Tips on choosing meds for depression and anxiety

Screen Shot 2015-07-01 at 10.58.58 PMThese are tips only, and not intended to be a comprehensive review of all the antidepressants and anxiolytics!!!

*When starting someone on an antidepressant, always ask them if they have experienced hypomania or mania- if you prescribe them an antidepressant, it could trigger a manic episode.

SSRIs are good for depression and pathological anxiety (people who “make mountains out of molehills”).

  • Common starting side effects: headache, nausea, and “jitters.”
  • A patient who experiences sexual side effects on one SSRI will likely experience them on another. It’s best just to switch classes.
  • Bupropion is more activating.
  • Mirtazapine can cause insomnia, GI distress, anxiety, and weight gain (however, for the same reasons, it’s good for cancer patients).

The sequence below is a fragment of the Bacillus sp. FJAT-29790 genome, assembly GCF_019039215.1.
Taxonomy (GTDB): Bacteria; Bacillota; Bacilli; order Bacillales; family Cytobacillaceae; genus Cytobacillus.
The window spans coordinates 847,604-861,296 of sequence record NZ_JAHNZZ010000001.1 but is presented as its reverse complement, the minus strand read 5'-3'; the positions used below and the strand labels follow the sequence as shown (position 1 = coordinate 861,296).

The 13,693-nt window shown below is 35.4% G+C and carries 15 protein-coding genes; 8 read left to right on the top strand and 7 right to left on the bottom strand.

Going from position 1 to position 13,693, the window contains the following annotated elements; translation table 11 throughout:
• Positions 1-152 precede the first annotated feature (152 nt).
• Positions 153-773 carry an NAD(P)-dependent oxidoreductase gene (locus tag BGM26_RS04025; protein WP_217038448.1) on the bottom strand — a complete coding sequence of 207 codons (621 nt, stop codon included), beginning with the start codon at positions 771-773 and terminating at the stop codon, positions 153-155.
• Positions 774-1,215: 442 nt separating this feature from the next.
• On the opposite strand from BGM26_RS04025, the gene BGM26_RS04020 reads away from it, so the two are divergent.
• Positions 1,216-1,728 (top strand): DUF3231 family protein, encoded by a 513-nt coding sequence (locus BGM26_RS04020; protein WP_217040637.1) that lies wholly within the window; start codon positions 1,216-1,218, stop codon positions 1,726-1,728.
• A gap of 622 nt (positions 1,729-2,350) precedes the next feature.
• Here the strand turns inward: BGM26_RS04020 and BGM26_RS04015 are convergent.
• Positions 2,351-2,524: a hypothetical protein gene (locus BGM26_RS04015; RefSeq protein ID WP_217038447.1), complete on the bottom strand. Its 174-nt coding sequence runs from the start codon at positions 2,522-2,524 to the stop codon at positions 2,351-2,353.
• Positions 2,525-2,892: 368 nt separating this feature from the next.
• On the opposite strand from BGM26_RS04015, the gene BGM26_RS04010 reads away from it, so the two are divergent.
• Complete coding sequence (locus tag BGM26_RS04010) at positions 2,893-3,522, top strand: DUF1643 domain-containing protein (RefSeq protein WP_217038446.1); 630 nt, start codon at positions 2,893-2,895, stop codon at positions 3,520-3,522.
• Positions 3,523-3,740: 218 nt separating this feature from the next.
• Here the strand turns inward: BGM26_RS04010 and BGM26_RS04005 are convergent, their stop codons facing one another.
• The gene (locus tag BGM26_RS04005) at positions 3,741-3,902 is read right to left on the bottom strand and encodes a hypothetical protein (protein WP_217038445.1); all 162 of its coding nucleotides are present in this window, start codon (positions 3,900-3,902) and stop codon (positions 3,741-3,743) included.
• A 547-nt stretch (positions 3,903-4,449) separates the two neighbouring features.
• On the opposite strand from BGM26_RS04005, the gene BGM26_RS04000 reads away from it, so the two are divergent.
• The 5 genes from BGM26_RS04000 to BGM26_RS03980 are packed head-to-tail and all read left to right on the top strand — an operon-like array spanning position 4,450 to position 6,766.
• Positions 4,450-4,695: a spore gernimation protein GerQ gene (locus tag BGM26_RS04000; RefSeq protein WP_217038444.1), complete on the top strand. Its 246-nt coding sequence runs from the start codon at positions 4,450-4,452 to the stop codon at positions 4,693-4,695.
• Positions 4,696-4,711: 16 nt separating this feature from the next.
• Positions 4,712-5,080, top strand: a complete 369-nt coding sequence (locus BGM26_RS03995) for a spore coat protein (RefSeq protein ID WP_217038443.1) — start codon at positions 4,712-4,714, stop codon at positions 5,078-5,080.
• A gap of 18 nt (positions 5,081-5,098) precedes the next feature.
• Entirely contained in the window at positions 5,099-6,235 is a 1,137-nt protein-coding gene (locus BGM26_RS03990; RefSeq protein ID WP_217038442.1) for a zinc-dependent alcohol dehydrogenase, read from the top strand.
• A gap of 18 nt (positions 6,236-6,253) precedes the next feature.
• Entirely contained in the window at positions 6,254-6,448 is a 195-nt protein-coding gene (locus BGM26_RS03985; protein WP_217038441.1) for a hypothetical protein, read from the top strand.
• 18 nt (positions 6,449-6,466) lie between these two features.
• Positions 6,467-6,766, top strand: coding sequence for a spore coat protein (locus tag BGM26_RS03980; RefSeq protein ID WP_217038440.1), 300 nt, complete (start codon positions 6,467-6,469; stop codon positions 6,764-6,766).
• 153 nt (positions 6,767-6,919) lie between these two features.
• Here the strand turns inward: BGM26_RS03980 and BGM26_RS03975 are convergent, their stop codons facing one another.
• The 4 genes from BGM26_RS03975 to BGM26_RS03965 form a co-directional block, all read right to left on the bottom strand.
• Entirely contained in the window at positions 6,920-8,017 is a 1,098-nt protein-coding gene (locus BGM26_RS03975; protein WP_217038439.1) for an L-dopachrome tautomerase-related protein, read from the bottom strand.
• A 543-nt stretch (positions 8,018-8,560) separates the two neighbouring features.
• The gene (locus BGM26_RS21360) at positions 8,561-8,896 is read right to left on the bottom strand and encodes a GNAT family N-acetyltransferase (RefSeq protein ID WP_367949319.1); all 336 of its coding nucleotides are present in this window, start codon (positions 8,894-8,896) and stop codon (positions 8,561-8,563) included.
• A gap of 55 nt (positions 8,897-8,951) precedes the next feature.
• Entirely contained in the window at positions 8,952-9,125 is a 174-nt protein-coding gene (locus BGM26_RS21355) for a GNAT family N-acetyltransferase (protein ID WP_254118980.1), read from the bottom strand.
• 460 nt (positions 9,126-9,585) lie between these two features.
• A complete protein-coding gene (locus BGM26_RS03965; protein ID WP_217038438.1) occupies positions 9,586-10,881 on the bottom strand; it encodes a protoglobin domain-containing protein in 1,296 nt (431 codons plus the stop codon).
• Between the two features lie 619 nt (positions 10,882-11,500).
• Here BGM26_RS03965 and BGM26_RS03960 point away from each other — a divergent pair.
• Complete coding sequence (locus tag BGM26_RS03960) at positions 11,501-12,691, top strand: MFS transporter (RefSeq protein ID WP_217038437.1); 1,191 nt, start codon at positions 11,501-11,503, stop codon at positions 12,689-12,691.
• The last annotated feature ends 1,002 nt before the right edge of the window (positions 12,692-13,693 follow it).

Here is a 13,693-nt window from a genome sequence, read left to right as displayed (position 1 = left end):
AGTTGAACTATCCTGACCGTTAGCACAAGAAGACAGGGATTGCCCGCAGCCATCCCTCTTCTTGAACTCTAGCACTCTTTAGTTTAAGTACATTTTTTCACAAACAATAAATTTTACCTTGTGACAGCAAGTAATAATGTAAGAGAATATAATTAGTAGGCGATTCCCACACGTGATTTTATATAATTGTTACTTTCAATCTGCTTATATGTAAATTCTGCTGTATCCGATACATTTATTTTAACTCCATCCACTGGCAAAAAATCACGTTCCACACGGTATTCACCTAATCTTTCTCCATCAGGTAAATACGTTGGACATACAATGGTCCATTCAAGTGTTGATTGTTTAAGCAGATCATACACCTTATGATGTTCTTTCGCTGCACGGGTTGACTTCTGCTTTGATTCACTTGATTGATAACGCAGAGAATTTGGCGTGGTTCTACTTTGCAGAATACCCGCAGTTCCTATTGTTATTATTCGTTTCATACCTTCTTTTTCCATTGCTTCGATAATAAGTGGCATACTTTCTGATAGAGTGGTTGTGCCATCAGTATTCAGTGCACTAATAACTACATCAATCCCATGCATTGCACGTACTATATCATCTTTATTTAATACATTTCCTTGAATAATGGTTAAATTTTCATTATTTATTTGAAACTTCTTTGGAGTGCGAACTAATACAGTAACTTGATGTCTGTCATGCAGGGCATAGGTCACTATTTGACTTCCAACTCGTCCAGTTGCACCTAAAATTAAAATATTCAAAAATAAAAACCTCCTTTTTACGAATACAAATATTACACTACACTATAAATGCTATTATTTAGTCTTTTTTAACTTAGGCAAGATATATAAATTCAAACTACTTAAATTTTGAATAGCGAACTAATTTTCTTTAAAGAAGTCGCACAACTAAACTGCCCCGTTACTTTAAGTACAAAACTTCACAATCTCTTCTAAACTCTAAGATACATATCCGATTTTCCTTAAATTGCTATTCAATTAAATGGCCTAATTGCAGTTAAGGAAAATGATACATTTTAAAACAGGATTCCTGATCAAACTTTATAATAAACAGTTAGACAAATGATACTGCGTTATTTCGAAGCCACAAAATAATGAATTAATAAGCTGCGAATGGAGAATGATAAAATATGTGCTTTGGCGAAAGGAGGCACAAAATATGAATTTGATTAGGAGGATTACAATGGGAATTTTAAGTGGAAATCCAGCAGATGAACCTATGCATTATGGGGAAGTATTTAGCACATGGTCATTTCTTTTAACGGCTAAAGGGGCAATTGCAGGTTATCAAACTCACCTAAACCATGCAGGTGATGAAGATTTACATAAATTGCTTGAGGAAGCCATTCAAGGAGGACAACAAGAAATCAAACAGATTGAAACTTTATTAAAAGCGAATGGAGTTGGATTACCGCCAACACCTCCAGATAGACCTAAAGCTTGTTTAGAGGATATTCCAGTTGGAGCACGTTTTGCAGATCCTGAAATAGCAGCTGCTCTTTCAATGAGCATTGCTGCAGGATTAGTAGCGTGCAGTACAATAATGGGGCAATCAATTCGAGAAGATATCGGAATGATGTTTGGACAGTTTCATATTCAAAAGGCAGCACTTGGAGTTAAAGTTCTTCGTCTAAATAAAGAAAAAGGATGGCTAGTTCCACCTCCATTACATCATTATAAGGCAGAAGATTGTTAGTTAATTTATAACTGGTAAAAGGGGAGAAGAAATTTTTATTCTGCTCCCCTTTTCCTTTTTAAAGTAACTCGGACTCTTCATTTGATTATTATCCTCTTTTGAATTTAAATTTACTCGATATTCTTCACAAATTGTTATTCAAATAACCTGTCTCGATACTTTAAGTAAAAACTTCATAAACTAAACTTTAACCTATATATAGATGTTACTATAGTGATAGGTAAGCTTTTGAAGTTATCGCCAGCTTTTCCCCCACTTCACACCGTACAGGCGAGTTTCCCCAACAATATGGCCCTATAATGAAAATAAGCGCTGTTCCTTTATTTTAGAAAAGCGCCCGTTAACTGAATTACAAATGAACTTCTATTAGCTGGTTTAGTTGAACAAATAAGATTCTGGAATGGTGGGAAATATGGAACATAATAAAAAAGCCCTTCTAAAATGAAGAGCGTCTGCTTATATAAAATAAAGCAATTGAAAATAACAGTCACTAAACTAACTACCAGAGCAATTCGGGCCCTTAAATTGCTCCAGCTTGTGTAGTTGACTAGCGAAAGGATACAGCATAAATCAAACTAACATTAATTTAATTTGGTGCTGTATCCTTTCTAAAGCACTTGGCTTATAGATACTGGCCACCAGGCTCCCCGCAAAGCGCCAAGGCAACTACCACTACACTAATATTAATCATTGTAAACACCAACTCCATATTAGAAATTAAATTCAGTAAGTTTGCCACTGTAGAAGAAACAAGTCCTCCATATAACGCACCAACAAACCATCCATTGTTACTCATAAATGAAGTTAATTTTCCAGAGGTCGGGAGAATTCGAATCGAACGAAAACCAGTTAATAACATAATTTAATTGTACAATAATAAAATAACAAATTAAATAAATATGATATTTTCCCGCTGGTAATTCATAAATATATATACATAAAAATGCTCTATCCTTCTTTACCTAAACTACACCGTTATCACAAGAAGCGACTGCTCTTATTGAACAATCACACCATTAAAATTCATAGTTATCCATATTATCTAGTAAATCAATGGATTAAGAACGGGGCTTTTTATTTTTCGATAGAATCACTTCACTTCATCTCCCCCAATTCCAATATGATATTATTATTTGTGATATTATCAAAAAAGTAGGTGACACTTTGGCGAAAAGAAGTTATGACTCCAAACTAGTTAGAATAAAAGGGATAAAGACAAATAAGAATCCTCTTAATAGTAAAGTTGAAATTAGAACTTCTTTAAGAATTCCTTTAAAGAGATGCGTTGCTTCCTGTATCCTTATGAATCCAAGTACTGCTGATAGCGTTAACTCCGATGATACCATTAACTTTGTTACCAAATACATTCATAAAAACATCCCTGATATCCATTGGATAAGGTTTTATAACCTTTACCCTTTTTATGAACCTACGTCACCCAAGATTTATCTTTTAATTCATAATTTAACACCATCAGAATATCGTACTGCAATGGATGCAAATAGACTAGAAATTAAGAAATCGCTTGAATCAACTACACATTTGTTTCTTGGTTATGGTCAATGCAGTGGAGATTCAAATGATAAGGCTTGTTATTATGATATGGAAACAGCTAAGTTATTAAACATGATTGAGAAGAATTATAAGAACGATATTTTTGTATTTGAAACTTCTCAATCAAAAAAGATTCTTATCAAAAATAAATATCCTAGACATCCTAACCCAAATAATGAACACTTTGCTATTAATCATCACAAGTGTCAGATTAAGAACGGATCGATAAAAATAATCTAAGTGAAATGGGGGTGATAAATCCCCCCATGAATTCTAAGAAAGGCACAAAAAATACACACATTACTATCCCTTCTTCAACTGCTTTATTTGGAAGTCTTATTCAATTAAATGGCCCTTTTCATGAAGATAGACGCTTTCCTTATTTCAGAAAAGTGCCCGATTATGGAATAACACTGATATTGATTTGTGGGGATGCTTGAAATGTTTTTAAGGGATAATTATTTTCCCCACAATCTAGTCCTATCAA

• Paxil should be your last resort. It is associated with weight gain, sexual side effects are more common, and a strong withdrawal syndrome when compared with other SSRIs. (Effexor also has a strong association with withdrawal syndrome.) When you want a patient to stop Paxil, taper them slowly. You can add Prozac at the end of the taper to protect against withdrawal.

Benzodiazepines are good for anxiety due to external stress (someone who is “going through a tough time and just needs to get over the hump”)

  • Most non-addicts don’t abuse benzos
  • But you should avoid them in older individuals because they have sedative effects
  • Ativan is what I’d consider my “go-to.” If Ativan isn’t lasting long enough, Klonopin and Valium are other options because of their longer half-lives.
  • Xanax should be a last option, because its extremely short half-life (about three hours) gives it high addictive potential
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